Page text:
Box 1: Shelved in SPEC MSS manuscript boxes
The collection is open for research.
MSS 0373, Arlo Bates and George L. Vose papers, Special Collections, University of Delaware Library, Newark, Delaware.
MSS 0758, Bates family papers
Use of materials from this collection beyond the exceptions provided for in the Fair Use and Educational Use clauses of the U.S. Copyright Law may violate federal law. Permission to publish or reproduce is required from the copyright holder. Please contact Special Collections Department, University of Delaware Library, https://library.udel.edu/static/purl.php?askspec
This collection is arranged in small groups by correspondence of Arlo Bates and George L. Vose; two folders of miscellaneous letters from Walter Shinlaw to Truman Howe Bartlett, and from Hermann Hagedorn to Bates' son, Oric; nine photographs; and an unidentified manuscript fragment.
All letters were written to Arlo Bates, unless otherwise noted.
A native of Portsmouth, New Hampshire, Aldrich is perhaps best known for his novel, The Story of a Bad Boy, considered by many to be the first realistic portrayal of boyhood in American literature. He was a lifelong friend of Edwin Booth, who achieved celebrity status as the most accomplished Shakespearean actor of his day. Booth's accomplishments are often overshadowed, however, by the reputation of his brother, who assassinated President Lincoln in 1863.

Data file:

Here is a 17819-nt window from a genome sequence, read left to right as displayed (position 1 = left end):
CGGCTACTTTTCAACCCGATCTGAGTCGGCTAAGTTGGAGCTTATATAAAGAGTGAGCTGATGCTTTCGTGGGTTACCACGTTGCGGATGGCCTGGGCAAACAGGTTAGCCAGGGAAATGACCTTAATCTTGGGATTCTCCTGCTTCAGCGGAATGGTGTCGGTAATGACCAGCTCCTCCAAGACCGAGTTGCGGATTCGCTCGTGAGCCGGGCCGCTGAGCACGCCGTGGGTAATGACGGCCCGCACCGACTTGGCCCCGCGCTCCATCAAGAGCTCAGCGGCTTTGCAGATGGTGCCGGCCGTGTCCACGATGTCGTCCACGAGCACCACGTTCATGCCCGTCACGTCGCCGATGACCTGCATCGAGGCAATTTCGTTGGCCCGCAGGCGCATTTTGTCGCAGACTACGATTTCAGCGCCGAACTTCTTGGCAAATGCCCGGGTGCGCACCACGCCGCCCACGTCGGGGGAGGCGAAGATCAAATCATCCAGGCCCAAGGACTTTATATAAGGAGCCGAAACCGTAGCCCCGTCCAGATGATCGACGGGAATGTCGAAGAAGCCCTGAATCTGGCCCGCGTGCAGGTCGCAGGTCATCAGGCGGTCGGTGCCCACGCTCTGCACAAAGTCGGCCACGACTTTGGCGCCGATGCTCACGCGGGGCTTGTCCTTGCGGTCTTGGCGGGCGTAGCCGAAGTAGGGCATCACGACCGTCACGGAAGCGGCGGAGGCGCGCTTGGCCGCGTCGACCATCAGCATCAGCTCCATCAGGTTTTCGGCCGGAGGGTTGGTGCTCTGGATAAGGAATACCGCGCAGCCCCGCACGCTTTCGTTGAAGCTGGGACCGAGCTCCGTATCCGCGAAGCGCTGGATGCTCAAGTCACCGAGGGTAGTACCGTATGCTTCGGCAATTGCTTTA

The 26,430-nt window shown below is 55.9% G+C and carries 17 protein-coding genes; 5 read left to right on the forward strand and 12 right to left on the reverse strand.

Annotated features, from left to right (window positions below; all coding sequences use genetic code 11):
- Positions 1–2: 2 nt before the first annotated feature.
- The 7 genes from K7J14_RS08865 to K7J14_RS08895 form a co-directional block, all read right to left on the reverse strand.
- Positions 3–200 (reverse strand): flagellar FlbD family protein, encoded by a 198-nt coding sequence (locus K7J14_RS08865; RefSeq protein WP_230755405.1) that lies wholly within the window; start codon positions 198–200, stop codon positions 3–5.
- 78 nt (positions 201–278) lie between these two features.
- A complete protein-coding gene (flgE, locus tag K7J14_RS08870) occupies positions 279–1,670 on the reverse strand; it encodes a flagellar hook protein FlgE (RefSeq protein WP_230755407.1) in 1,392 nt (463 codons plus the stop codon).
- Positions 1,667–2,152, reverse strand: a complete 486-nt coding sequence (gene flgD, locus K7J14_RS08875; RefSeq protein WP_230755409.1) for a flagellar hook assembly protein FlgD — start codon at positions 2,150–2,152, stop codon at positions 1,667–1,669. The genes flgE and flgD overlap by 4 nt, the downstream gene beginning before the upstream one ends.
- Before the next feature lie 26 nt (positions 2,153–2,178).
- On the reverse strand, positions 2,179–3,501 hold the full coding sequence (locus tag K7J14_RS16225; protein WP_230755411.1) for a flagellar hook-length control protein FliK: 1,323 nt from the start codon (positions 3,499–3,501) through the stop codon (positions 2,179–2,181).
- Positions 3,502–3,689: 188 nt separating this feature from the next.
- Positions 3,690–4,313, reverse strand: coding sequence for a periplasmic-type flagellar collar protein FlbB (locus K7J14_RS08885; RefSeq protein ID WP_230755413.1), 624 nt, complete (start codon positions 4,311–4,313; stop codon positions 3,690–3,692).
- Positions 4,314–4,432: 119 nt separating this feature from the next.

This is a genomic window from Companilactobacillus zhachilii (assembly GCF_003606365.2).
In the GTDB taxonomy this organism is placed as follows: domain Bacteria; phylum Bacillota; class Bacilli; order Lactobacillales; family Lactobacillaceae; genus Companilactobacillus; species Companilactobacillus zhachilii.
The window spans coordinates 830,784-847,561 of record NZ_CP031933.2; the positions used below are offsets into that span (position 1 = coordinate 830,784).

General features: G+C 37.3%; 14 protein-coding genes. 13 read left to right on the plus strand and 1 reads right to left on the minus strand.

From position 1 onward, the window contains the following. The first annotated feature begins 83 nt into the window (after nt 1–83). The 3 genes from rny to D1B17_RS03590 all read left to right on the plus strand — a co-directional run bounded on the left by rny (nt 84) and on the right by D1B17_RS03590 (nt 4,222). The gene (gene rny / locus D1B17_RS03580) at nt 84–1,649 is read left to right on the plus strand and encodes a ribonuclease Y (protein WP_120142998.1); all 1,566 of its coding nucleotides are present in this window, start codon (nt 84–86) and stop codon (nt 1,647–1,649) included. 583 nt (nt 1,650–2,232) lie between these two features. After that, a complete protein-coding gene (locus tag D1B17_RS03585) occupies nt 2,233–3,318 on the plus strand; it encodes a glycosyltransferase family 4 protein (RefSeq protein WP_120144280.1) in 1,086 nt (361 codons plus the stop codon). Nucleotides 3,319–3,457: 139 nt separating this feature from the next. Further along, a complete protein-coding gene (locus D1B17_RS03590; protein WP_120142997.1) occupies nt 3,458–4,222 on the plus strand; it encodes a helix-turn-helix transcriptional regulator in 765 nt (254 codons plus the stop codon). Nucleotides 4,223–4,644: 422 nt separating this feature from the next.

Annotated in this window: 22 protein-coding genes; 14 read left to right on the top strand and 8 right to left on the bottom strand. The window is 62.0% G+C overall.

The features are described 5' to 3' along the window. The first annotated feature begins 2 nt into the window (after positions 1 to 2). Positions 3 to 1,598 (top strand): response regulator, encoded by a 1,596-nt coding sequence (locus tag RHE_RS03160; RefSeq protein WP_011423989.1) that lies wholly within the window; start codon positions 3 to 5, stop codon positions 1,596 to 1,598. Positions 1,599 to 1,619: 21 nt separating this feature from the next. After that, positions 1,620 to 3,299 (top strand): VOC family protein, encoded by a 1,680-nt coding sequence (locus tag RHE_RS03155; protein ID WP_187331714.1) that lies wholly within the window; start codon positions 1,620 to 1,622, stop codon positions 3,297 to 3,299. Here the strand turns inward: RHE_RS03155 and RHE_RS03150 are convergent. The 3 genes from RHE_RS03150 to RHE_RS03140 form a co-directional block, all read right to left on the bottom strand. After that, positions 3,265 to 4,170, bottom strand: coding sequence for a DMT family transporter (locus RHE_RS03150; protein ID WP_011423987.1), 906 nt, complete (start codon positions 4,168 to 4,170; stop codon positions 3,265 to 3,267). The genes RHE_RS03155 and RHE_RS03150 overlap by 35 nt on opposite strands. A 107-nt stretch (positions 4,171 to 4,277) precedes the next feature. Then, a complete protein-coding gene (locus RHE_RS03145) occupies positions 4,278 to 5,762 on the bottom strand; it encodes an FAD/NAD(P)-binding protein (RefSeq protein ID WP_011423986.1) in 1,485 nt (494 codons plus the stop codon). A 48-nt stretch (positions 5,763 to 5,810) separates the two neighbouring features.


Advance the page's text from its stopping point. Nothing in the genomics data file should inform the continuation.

|Autograph Letter Signed, undated||1 page||Box 1, F1|
|Autograph Letter Signed, 1887 June 25||1 page||Box 1, F1|
|Autograph Letter Signed, 1886 June 17||1 page||Box 1, F1|
This letter is written in French.
|Autograph Letter Signed, 1901 January 21||2 pages||Box 1, F1|
Included on the reverse side of this letter is a typed letter from Bates to his father-in-law, George L. Vose.
|Autograph Letter Signed, 1883 May 10||2 pages||Box 1, F1|
As editor of Harper's Bazzar, Booth tentatively accepted Bates' short story, "The Man who Committed Bigamy," if it were "considerably abridged."
|Autograph Letter Signed, [no year] July 29||3 pages||Box 1, F1|
A native of Brooklyn, New York, Lassetter is best known for his historical romances, including Agnes Surriage (1886); The Begum's Daughter (1890); and Zachary Phips (1892).
|Autograph Letter Signed, undated||1 page||Box 1, F1|
Born in New Orleans, Cable is best known for his vivid depiction of the French Creole culture of southern Louisiana. Among his many published works are The Creoles of Louisiana (1884), Strange True Stories of Louisiana (1889), The Flowers of the Chapdelaines (1918), and a short story collection, Old Creole Days (1879).
|Autograph Letter Signed, 1883 December 3||1 page||Box 1, F1|
An organist, conductor, and educator, Chadwick taught at the New England Conservatory and was eventually named its director. Among his best known pieces are "A Flower Cycle" and "Told in the Gate," both collaborations with lyricist Arlo Bates.
|Autograph Letter Signed, 1891 July 30||4 pages||Box 1, F1|